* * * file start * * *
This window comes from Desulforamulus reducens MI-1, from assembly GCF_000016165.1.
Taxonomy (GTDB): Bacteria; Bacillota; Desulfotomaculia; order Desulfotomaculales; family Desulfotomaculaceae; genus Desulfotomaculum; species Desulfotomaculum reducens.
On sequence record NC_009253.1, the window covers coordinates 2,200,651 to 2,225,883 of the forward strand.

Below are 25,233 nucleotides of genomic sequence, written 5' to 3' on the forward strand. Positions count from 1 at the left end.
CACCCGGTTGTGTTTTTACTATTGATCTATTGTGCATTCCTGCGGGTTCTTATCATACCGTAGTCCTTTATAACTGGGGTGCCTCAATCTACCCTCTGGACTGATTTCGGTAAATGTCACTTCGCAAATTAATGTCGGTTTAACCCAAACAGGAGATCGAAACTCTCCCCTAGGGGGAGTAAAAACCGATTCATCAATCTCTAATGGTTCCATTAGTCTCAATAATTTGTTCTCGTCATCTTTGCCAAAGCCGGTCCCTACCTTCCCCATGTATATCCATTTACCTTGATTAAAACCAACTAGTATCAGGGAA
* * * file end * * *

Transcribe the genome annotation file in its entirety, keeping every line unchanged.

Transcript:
This window comes from Desulforamulus reducens MI-1, from assembly GCF_000016165.1.
Taxonomy (GTDB): Bacteria; Bacillota; Desulfotomaculia; order Desulfotomaculales; family Desulfotomaculaceae; genus Desulfotomaculum; species Desulfotomaculum reducens.
On sequence record NC_009253.1, the window covers coordinates 2,200,651 to 2,225,883 of the forward strand.

Below are 25,233 nucleotides of genomic sequence, written 5' to 3' on the forward strand. Positions count from 1 at the left end.
CACCCGGTTGTGTTTTTACTATTGATCTATTGTGCATTCCTGCGGGTTCTTATCATACCGTAGTCCTTTATAACTGGGGTGCCTCAATCTACCCTCTGGACTGATTTCGGTAAATGTCACTTCGCAAATTAATGTCGGTTTAACCCAAACAGGAGATCGAAACTCTCCCCTAGGGGGAGTAAAAACCGATTCATCAATCTCTAATGGTTCCATTAGTCTCAATAATTTGTTCTCGTCATCTTTGCCAAAGCCGGTCCCTACCTTCCCCATGTATATCCATTTACCTTGATTAAAACCAACTAGTATCAGGGAA